Sweet Thanksgiving Wishes to All

Cindy Zimmerman

Of the many foods we have to be thankful for in this nation, I’ll bet there are lots of people who are thankful every day for the gift of chocolate! Oh yeah!

This is an image of our sweet Thanksgiving greetings sent this year to some of our clients. Hopefully most received them before leaving for the holiday, but if not, it will be waiting for you at your desk on Monday. Some other clients will be receiving a sweet bag of Florida citrus next week. We want you to know how much we appreciate not only your business, but your friendship as well.

We also are very grateful for the hundreds of other business associates and Domestic Fuel readers that we count as our friends. Wish we could send everyone a whole bushel of Florida citrus and sweet chocolate to let you know how much we appreciate you! You are all in our prayers of gratitude this holiday and we wish you the sweetest joys of the season!

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Gadget Wish List

Chuck Zimmerman

Our latest ZimmPoll asked the question, ” What’s your favorite Thanksgiving food?” We know there are more choices but those included in our last ZimmPoll included the basics.

Our poll results: Thirty-three percent said turkey; twenty-five percent said other; twenty-one percent said pumpkin pie; fifteen percent said sweet potatoes/yams; and six percent said Cranberry sauce/relish.

Our new ZimmPoll is now live and asks the question, “What gadget is on your Christmas wish list?” Are you hoping for a new smartphone? A new tablet? An upgraded item or nothing at all? Let us know!

ZimmPoll is sponsored by Rhea+Kaiser, a full-service advertising/public relations agency.

ZimmPoll

Thankful for Ethanol at the Pump

Cindy Zimmerman

As motorists head over the roads to visit friends and family for the holiday, they can be thankful for ethanol helping to lower gas prices and make our nation less dependent on foreign oil.

The Renewable Fuels Association notes that ethanol is actually helping reduce the cost of the Thanksgiving holiday for the average American family. More than 39 million Americans will take to the road for their Thanksgiving holiday, traveling an average distance of 588 miles, according to AAA. That means the average American family traveling by automobile this holiday will save $29.13 on gasoline purchases because of ethanol. That deduction is based on recent economic analysis from Louisiana State University, the University of Wisconsin and Iowa State University

“Thanks to ethanol, hardworking American families will get a break as they drive to spend the Thanksgiving holiday with loved ones,” said Bob Dinneen, President and CEO of the Renewable Fuels Association. “The average American family will save $29.13 because ethanol helps lower the price of each and every gallon of gasoline. Ethanol and the Renewable Fuel Standard (RFS) are also helping to reduce this country’s dependence on foreign oil, thus creating a stronger country and a stronger economy. Ethanol is a product made by Americans for Americans and we are proud that on this most American of holidays that we can offer a solution to sky-high gas prices,”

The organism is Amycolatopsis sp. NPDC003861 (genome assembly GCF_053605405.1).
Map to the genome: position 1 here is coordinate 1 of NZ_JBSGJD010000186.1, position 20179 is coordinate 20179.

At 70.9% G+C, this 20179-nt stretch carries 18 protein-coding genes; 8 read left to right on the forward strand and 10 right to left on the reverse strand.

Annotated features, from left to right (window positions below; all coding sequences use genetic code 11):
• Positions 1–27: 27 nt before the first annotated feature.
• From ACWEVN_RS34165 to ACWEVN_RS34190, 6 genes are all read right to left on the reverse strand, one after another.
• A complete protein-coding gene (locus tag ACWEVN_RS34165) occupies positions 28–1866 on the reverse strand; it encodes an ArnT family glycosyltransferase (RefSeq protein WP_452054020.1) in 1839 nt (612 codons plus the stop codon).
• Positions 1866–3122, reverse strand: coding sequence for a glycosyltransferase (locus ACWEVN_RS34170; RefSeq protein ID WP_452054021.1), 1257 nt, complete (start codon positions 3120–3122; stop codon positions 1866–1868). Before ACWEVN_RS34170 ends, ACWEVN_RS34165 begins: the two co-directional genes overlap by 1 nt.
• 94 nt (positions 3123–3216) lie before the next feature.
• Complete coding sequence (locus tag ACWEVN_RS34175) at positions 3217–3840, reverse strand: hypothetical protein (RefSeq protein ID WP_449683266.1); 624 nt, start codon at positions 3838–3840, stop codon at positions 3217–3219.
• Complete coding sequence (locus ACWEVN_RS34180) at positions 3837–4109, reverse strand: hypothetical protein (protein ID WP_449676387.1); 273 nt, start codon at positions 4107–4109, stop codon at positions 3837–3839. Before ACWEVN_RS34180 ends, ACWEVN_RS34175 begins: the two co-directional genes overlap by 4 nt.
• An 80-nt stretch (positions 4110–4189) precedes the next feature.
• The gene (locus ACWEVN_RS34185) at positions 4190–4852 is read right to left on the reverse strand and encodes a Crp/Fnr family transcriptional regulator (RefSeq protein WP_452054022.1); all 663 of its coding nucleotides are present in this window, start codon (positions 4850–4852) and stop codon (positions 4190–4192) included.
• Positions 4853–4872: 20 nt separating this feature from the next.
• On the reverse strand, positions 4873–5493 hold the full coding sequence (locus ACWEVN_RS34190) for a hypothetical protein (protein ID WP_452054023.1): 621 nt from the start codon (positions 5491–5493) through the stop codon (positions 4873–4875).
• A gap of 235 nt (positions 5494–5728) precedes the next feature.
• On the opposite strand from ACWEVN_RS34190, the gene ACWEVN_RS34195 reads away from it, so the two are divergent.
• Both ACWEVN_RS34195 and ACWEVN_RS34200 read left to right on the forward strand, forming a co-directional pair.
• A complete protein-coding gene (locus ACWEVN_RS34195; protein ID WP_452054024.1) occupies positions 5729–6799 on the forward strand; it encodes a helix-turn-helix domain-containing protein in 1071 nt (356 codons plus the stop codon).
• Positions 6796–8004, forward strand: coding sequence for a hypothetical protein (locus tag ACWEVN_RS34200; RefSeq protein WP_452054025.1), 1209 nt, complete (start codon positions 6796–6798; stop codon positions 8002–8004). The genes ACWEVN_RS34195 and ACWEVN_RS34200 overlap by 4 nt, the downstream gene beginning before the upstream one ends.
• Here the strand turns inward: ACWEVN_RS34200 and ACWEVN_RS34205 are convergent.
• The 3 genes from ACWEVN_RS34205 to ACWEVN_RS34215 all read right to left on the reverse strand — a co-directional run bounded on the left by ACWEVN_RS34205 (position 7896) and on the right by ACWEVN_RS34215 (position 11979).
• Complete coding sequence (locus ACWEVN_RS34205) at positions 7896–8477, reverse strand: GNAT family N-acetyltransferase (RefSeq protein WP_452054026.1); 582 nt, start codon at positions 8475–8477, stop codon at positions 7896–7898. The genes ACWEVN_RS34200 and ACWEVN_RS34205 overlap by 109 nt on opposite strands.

In addition, Dinneen notes that while some livestock and poultry producers are claiming that ethanol is driving up the price of food, meat in particular, turkey prices overall are lower this year than the last two years, according to the Bureau of Labor Statistics – and the cost of the Thanksgiving day turkey this year is up less than four cents a pound compared to last year, according to the American Farm Bureau Federation. In fact, AFBF reports that this year’s Thanksgiving dinner feast – including a 16-pound turkey, mashed potatoes, cranberries, relish tray, and pumpkin pie – is $49.48 – up only one percent, or 28 cents, compared to last year.

Farm Bureau has been doing the Thanksgiving dinner survey since 1986, when the cost of the meal was $28.74. That’s an increase of 42% in 26 years. To put that in perspective, the average price for a new car in 1986 was $9255 – this year it was $30,274 – an increase of a whopping 227%. A great reason to be thankful for our food and our farmers this Thanksgiving!

Ethanol, Ethanol News, Food prices

EC: Save Carbon Trading System; Need Key Actions

Joanna Schroeder

The European Wind Energy Association (EWEA) has been busy promoting wind energy throughout the European Union (EU). Last week, the European Commission identified key actions to develop the internal energy market by 2014 that included the phasing-out of regulated electricity prices and the Commission was also critical of capacity payments. In addition, the proposal lacks further development of the internal energy market after 2014.

But EWEA says these actions do not go far enough as both regulated prices and capacity payments are major obstacles to a properly functioning EU energy market. “Regulated prices, fossil fuel and nuclear subsidies, market concentration and lack of market transparency are the main problems that need to be tackled urgently. The communication focuses too much on renewable energy support mechanisms and not enough on the most critical distortions,” explained Paul Wilczek, EWEA Senior Regulatory Affairs Advisor.